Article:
3.) What do you like about your tribe?
Please spare the superficial details. I don’t want to hear that they are the prettiest, most athletic, or most popular. Trust me when I say that goes bye-bye with graduation. What I mean is, what is it that draws you to this group? Do they make you feel included? Protected? Respected? Are they fun and positive? Whether it’s now or in your 30s, it’s important to really think about why you maintain the relationships you do. If they aren’t healthy, bring drama, or don’t make you feel good about yourself, they don’t belong in your life. Your tribe should be a source of acceptance, support, encouragement, and love. No drama or two-faced behavior. That is toxic, and will bring nothing but bad ju-ju in to your world. Drop it like it's hot.
4.) Done a gut check lately?
Have you ever hung around people that make you feel like crap. Literally, they suck the life out of you. Either they carry negative energy, or behave in a way that goes against your grain (who you are at the core of you). When you're with them, or maybe after you leave them, you may feel tired, drained, or your gut may feel queasy, just by simply hanging out with them. This is your body telling your mind to smarten up. Our bodies are amazing, and have a way of letting us know when something is out of whack. Making you feel like crap is your body's way of trying to get our attention, “hey dummy, get out of this situation!” PAY ATTENTION. If you’re on the fence about ending a friendship or a relationship, be conscious of what your body is telling you. Often times, you know the answer long before you take action.
If you want more, go find more.
If you are the kindest, smartest, most organized, most reliable, most trustworthy person in your tribe, it’s time to find a new tribe. Remember the quote from from Jim Rohn? You will only aspire to operate at the level of the five peeps you’re hanging around. If you want more out of your life—to become a better student, a better person, a healthier person, you will ONLY do so by finding people who operate at that level. This is your life, not the life of your friends. Claim it now. Don’t wait to get the most out of your life when you’re in your twenties. You are in your life right now. What are you waiting for? If you seek to find a tribe who is more of who you want to become, start building that tribe. You may have to think outside the box, and sometimes outside your comfort zone. These people may come in the form of people in your church, groups you join online, people you connect with outside of your community, even mentors where you work or volunteer. In an NFL draft pick, recruiters don’t get all the good players from one place. They look everywhere to build their dream team.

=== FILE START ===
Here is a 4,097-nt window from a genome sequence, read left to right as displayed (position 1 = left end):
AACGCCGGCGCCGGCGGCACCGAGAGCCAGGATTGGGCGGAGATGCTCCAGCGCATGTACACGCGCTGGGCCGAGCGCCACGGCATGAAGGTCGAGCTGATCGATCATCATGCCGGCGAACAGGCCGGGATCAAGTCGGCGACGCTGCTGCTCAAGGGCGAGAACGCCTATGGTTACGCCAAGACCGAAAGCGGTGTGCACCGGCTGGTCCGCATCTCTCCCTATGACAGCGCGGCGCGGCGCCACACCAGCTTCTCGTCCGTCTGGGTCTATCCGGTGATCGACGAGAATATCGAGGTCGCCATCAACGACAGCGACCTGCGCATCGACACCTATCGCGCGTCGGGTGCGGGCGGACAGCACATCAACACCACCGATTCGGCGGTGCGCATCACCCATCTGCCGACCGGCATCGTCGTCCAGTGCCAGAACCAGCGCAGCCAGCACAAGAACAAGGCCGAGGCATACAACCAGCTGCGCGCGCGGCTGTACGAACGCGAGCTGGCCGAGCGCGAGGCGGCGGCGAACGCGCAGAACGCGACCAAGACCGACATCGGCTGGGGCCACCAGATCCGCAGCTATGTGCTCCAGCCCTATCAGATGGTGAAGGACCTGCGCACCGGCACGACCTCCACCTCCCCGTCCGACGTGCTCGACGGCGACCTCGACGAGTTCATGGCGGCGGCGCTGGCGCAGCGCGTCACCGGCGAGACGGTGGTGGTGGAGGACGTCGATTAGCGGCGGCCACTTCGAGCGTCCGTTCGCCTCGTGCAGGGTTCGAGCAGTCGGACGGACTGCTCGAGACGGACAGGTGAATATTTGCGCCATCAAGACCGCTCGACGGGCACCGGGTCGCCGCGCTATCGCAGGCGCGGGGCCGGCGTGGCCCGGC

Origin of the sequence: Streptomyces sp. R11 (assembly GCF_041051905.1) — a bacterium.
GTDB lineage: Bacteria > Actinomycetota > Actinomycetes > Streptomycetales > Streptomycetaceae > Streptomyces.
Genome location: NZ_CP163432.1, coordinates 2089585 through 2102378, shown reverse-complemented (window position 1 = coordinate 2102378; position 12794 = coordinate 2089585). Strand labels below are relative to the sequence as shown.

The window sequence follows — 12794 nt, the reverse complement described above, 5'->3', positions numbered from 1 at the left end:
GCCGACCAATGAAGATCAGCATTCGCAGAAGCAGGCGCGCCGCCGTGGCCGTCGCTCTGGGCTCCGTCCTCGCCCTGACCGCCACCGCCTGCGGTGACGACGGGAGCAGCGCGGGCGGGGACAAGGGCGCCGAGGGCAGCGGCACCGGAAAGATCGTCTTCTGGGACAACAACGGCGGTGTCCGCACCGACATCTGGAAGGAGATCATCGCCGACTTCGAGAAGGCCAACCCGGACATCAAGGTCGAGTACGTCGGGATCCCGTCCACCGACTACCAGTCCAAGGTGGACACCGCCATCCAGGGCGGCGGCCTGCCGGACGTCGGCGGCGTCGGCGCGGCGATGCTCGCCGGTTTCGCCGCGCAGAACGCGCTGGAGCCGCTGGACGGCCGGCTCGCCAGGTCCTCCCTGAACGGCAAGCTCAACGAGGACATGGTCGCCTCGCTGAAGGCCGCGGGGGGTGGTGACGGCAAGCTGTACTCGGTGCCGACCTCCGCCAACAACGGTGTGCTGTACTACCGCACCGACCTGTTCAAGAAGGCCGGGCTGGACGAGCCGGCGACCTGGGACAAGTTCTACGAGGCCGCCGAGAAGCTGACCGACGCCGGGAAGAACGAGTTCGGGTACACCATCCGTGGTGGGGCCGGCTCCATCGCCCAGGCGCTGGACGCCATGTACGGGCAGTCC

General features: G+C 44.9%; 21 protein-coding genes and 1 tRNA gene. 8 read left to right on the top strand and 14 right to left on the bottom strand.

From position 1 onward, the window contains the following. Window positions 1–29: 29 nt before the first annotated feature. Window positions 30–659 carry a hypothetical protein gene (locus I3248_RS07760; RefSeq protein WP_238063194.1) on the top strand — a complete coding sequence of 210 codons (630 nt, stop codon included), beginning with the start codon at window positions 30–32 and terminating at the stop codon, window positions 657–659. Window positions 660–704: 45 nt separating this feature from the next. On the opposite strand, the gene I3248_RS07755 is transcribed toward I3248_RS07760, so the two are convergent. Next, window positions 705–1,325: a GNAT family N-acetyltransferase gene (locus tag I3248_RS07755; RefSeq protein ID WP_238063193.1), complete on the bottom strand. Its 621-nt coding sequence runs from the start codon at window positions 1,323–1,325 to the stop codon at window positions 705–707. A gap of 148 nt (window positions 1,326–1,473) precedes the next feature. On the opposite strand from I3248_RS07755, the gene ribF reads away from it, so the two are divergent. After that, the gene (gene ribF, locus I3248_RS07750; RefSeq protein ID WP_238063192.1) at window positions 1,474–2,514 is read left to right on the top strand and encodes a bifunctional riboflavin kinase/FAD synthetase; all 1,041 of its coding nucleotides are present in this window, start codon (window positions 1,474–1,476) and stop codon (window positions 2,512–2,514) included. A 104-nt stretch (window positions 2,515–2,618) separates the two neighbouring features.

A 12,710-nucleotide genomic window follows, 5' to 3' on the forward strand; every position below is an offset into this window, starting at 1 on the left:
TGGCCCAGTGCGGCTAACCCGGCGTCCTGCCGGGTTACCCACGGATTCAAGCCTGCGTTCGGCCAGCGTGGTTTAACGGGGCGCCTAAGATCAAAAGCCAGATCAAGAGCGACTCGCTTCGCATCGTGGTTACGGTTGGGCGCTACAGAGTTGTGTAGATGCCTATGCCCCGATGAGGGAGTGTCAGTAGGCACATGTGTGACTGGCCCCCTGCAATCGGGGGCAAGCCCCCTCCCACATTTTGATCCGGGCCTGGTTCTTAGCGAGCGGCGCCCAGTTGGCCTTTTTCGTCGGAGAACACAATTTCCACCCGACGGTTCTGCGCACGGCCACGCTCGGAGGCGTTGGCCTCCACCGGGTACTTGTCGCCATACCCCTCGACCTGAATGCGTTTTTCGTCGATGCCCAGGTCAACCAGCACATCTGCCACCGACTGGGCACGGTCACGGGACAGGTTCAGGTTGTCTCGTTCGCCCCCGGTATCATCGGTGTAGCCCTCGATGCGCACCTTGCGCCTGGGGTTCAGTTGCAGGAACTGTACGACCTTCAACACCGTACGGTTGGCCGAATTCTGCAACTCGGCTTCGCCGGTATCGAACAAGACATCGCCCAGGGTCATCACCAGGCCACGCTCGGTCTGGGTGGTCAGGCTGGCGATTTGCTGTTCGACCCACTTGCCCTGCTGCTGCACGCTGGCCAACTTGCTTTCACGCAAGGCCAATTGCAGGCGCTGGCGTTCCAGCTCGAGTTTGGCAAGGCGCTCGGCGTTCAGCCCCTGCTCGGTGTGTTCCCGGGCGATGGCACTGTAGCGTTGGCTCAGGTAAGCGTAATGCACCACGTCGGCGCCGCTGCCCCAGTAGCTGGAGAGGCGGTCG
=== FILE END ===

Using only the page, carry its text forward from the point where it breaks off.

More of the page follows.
Trust the process.
Know this. When you create change in your life, you might ruffle a few feathers. If you are a person who decides you need to build a better tribe, some people might get mad when you leave them behind. Heck, they might even talk crap about you. You must know in your gut, in your mind, and in your heart, that you are creating something better for your life, and their opinions of you don't matter. I know it hurts. But remember, those who truly love and care about you will only want the best for you, even if that means it doesn't include them. Those who care will be your biggest cheerleaders in life. Be patient and trust the process. Trust that the universe is working in your favor, and as you create this positive momentum for change, it will not take long for that momentum to snowball. Life is a journey. I promise you that you will learn and grow, be happy and sad, and sometimes even feel alone. But, I also promise you that becoming who you want to be, and creating the life you want to live, are totally worth all of it.